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“De-Lovely” helmer and producer Irwin Winkler, production designer Eve Stewart and costume designer Janty Yates re-created legendary composer Cole Porter’s lavish life in just 12 weeks on a budget of $15 million.

“I had about a month to do quite a lot of research before I had to actually start drawing stuff up,” Stewart recalls. “Then we had a little under three (weeks) to (create) everything. It was a really, really fast process.”

Stewart helped to craft the opulent environment surrounding Porter and wife Linda, and she re-created Paris, Hollywood and Venice on stages in London and Luxembourg.

“I was just trying not to overburden (the pic) with design but to illustrate the story really quickly and efficiently because it kind of darted about. The main thing was to make sure the audience kept up visually and didn’t get lost,” she says.

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But it was Porter’s home in Massachusetts that gave Stewart reason for concern. “The Williamstown house was quite hard to re-create, especially since it had been so well documented in many contemporary periodicals,” Stewart relays in the pic’s production notes.

Yates, on the other hand, found the well-known fashion trends helpful when designing the pic’s costumes, such as the distinct beaded work of the 1920s, the stunning silks and satins seen in the 1930s and the postwar softness used in the 1950s.

“History was my inspiration,” Yates says. “The whole cast had to live through five decades so everyone had a huge wardrobe. Nearly all of the costumes for Ashley (Judd as Linda Porter) were made. Giorgio Armani was very involved and made a lot of (Kevin Kline’s) suits. I was quite blessed while working on this film — I had totally free reign of Armani’s archives and warehouses.”

Besides referencing past fashion fads, Yates used her subject’s personal accessories. “This stunning black sequin dress from Giorgio Armani’s archives needed very little alteration and was accessorized with an original vintage black-and-white marabou capelet, original Verdura jewelry (Porter’s favorite), and an original Van Cleef & Arpels evening bag,” Yates says in production notes.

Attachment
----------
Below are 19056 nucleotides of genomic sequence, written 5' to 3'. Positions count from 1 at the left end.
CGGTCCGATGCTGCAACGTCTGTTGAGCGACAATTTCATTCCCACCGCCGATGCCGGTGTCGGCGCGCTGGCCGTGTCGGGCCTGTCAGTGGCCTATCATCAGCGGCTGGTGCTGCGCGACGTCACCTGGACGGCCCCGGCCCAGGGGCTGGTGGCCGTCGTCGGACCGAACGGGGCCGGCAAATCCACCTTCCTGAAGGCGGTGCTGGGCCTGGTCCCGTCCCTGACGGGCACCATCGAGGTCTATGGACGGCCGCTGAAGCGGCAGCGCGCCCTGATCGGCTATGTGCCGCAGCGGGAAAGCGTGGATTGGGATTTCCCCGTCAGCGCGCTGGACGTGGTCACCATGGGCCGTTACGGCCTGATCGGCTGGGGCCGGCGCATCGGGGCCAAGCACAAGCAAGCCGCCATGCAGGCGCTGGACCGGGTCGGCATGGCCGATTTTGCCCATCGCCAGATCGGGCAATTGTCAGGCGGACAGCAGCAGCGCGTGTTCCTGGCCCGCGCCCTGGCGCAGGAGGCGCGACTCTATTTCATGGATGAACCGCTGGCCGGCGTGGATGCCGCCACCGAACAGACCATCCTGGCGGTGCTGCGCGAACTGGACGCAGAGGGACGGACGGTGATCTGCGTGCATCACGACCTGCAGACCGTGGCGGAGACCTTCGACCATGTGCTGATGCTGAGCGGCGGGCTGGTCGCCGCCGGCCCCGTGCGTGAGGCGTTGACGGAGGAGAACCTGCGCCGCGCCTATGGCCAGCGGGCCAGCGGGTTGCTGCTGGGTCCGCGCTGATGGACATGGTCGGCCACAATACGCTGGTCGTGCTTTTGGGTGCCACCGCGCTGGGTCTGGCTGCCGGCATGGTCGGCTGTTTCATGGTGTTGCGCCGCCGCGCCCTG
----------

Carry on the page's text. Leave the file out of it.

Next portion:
Armani points to a tux as his favorite among the many suits he designed for Kline. “Cole Porter’s wedding attire defined the sartorial look of that time,” Armani says in production notes. “(The tux) and the wedding dress are my two favorite looks in the movie, as they are both retro and modern at the same time. Both looks belong to the past, present and future.”

Allotted a time span of just two weeks to do the pic’s numerous stage-based shots kept Yates and Stewart on their toes. “Four sets had to fit into the same theater and change from one to another very quickly. We had to make all the sets fit like a puzzle and fly in and out and revolve into view,” Stewart recounts in the production notes.

“We all had to work together especially during those (stage) scenes,” Yates adds. “We had palette meetings to choose colors because it was very important for the various (stars) like Alanis Morissette to stand out during her scene. So I had the dancers in black and white, while Alanis was in (a red and white polka dot dress).”

Creative collaboration, Stewart explains, was a necessity. “I am really, really strict about making sure that we all stick together and that the colors all work together. If you are designing all of the world that these people are meant to live in and then you get somebody that looks like they are from a completely different planet wandering in it just spoils or breaks the bubble of imagination. You don’t want to spoil it for the audience.”